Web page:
Also questionable is Tumarkin’s emphasis on the influence of traditional Tsarist Russian culture on the Lenin cult. Certainly, as was recognised with frustration by the Bolsheviks, the old culture reasserted itself after the revolution. Peasant superstitions such as the religious veneration of icons and the myth of the just Tsar-deliverer, did mould the cult, but it was politics that mattered. When Lenin was active, cultification was stopped or moderated, but when used to fight Stalin’s political battles it was full steam ahead.

    Tumarkin’s concept of cult is very elastic, which allows her to assign responsibility for it to anyone who had ever shown any respect for Lenin, or a desire to emulate his virtues. Any note of praise, any resort to the writings of Lenin becomes at least a seed sown or at worst a conscious attempt to build the cult. So Trotsky and other anti-Stalinist communists, and by implication the entire Marxist project, are doomed to the defect of the cult of personality.

    It is possible, however, to recognise and honour Lenin as an important revolutionary theorist and politician whose greatness lay in his ability to unite his political imagination with realism and in his powers of clear and direct argument. The difference between this view and a cult is the acceptance of the whole Lenin, the Lenin who was fallible, who got things wrong, who does not have all the answers to everything today and who suffered from ordinary human failings.

    Lenin was not special or superior. The elitism inherent in a capitalist cult figure like Princess Diana denies her followers their own self-worth and dignity with each ritual of royalty worship. The Diana cult serves to reinforce people in their “ordinariness” and powerlessness. The real Lenin was about the collective power and creativity of “ordinary” people to make history and to remake themselves.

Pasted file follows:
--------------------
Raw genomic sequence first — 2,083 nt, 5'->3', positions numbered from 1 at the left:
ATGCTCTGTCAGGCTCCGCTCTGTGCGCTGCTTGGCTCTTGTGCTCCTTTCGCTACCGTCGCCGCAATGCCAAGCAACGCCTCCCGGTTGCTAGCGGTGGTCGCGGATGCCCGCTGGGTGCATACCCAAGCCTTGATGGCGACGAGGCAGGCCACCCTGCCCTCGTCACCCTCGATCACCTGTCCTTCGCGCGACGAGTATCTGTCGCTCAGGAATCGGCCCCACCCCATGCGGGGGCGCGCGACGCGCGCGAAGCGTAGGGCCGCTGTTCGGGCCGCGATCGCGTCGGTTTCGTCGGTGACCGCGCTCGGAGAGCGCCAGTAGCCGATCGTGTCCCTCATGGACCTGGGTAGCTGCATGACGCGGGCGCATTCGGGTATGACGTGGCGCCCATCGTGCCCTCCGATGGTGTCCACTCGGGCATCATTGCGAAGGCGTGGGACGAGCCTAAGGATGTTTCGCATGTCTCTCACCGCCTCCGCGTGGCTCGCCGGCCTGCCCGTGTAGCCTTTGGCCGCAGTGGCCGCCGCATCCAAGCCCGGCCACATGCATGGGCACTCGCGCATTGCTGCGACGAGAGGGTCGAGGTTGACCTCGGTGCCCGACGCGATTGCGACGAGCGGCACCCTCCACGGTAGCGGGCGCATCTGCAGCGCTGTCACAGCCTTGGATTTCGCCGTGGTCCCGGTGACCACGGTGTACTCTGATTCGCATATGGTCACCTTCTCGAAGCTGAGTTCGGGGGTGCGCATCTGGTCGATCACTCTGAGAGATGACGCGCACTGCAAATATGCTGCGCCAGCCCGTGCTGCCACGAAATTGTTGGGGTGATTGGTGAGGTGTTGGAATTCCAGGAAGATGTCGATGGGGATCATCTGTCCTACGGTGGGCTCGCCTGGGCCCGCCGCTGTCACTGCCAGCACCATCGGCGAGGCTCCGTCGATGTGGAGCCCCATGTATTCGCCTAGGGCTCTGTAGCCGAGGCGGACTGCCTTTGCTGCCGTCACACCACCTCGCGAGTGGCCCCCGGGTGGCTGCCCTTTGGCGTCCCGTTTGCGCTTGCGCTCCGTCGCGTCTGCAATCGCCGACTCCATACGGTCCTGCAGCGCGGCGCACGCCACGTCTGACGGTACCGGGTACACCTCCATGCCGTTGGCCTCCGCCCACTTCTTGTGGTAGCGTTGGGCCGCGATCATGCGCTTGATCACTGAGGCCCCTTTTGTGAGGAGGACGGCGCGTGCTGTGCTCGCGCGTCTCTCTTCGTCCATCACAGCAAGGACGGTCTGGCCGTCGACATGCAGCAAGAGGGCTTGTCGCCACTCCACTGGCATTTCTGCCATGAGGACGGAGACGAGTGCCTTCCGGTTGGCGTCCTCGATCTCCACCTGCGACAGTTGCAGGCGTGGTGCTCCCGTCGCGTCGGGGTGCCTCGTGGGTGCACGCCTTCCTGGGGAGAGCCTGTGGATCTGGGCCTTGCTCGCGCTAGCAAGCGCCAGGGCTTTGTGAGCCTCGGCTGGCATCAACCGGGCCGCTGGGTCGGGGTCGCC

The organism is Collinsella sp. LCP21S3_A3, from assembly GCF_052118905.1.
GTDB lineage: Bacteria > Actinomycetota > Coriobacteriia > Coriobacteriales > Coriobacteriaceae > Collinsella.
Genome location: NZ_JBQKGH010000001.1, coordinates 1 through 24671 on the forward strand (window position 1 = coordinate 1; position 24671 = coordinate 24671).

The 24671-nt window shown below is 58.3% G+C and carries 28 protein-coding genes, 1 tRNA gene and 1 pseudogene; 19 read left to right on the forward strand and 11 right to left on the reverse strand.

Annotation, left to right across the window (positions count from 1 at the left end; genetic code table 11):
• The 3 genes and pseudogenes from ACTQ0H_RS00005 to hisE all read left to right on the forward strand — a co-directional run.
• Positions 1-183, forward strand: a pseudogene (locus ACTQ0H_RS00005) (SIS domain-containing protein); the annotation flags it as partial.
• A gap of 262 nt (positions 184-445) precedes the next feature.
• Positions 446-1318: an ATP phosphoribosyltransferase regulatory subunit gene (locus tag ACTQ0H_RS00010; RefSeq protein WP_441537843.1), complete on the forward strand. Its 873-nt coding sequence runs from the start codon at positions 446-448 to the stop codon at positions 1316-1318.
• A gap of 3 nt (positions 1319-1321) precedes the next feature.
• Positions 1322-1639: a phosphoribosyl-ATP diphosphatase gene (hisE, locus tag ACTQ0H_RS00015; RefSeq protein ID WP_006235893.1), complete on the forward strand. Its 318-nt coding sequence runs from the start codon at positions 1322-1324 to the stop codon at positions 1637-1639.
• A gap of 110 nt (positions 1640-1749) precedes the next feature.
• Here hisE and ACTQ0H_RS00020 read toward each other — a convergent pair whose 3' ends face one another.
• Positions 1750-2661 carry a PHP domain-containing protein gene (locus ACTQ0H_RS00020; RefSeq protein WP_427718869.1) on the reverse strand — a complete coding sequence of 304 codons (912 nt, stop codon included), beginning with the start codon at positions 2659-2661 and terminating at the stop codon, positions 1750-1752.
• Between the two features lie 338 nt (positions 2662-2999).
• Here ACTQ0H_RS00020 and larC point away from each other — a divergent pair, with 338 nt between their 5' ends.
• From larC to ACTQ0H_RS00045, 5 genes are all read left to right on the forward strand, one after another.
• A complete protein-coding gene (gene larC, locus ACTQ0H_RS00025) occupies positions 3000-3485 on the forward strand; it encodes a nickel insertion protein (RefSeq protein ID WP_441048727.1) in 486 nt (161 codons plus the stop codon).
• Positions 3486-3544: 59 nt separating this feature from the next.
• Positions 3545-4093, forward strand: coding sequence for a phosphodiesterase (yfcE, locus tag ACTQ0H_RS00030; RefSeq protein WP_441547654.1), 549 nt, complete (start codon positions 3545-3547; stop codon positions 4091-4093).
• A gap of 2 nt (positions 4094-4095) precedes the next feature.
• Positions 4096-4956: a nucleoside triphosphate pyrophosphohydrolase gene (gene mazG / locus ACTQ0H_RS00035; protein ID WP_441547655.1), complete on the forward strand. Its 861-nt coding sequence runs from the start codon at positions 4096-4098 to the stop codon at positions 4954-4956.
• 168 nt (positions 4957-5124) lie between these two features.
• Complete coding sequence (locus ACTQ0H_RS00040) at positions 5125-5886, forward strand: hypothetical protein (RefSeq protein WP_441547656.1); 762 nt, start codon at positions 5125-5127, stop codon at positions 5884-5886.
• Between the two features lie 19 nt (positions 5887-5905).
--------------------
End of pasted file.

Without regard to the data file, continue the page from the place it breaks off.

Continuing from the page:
Lenin, writing tate and Revolution just days before the revolution, made the prophetic remark on the attempts by ruling classes to convert revolutionaries, after their death, into “harmless icons” as a means of consolation of the oppressed and cooption of their heroes, whilst robbing their revolutionary theory of its substance. Cruelly this was to be Lenin’s fate at the hands of Stalin. There is a real Lenin still to be rediscovered.

    From Green Left Weekly issue 293

    Comment by louisproyect — May 4, 2014 @ 1:07 pm

  32. That’s an interesting article, Louis (BTW, “Anti-Fascist”, don’t be an ass: Marx used bourgeois sources, too), and it provides a few more details, but it doesn’t answer my question. I’ve already seen evidence that there’s hardly utter unanimity in the east (that couldn’t and can’t ever be said of any separatist, or revolutionary, movement), but that’s not the point, right?

    Comment by Todd — May 4, 2014 @ 1:16 pm

  33. So you don’t believe at all that the east-Ukrainian separatists are real or have a legit beef whatsoever?

    Todd, of course they have a legitimate beef. But my sympathies are with the Ukrainian left not the goons who rally around Lenin statues on the same day that kidnap and beat reporters. Like this guy:

    http://www.criticatac.ro/lefteast/ukraine-the-main-threat-is-capitalism/

    Comment by louisproyect — May 4, 2014 @ 1:31 pm

  34. “Two conditions are required to maintain the unity of Ukraine (apart obviously from the criminally annexed Crimea) and make a Russian land grab less likely. 1. Decisive government action against the fascist pro-Russian militias that clears away their occupations, road blocks and bases. 2. The adoption of a radical programme for unity of East and West under a revolutionary democracy that takes on gangster capitalism which ever imperialism it seeks succour from. That will necessarily require the complete marginalisation of any far right elements on the side of the Ukrainian National Democratic Revolution.”